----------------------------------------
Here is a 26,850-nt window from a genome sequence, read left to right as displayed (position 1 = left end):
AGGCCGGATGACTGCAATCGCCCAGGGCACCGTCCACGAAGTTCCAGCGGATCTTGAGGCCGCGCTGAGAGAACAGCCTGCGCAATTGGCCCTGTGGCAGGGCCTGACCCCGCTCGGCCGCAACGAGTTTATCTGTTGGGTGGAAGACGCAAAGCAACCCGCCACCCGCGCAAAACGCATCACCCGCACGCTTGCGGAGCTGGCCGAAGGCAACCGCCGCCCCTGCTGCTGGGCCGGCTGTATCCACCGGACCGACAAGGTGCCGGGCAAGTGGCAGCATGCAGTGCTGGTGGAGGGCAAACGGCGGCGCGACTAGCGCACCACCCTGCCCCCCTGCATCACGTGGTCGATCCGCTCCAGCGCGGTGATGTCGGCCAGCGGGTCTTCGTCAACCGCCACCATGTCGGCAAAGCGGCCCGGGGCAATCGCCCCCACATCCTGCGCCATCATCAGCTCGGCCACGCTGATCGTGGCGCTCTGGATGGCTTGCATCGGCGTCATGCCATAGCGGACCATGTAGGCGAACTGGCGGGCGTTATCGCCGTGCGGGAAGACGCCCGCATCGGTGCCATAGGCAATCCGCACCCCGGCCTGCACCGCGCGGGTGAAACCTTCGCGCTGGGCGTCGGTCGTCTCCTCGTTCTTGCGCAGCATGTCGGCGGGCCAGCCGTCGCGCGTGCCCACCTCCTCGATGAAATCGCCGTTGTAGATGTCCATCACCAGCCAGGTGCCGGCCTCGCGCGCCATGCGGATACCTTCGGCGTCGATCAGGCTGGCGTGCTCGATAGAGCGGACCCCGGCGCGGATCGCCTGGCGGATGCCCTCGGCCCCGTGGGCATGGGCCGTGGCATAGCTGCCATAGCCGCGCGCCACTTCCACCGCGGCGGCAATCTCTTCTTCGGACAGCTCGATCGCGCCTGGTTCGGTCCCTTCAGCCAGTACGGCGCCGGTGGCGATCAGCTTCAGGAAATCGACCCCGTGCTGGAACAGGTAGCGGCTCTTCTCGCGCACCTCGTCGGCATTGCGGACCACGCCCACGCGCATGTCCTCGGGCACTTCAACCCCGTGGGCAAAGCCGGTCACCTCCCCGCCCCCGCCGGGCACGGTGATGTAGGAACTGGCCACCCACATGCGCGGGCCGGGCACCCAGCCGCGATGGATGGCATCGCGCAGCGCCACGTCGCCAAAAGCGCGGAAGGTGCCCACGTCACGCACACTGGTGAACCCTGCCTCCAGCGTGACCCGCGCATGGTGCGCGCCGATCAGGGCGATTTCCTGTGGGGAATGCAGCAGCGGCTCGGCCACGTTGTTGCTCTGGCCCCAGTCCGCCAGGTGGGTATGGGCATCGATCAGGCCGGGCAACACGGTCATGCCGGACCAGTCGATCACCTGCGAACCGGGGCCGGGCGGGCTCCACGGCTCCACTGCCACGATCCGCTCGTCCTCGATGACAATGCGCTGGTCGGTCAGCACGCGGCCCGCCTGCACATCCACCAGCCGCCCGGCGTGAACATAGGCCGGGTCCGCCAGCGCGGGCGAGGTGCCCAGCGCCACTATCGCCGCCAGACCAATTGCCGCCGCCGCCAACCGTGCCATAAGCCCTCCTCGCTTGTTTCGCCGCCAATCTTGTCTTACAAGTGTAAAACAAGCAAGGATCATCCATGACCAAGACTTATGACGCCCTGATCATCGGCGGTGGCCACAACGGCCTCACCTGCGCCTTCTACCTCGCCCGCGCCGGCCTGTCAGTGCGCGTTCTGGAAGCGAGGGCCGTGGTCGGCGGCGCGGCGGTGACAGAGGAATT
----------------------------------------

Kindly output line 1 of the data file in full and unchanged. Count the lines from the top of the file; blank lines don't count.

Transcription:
Here is a 26,850-nt window from a genome sequence, read left to right as displayed (position 1 = left end):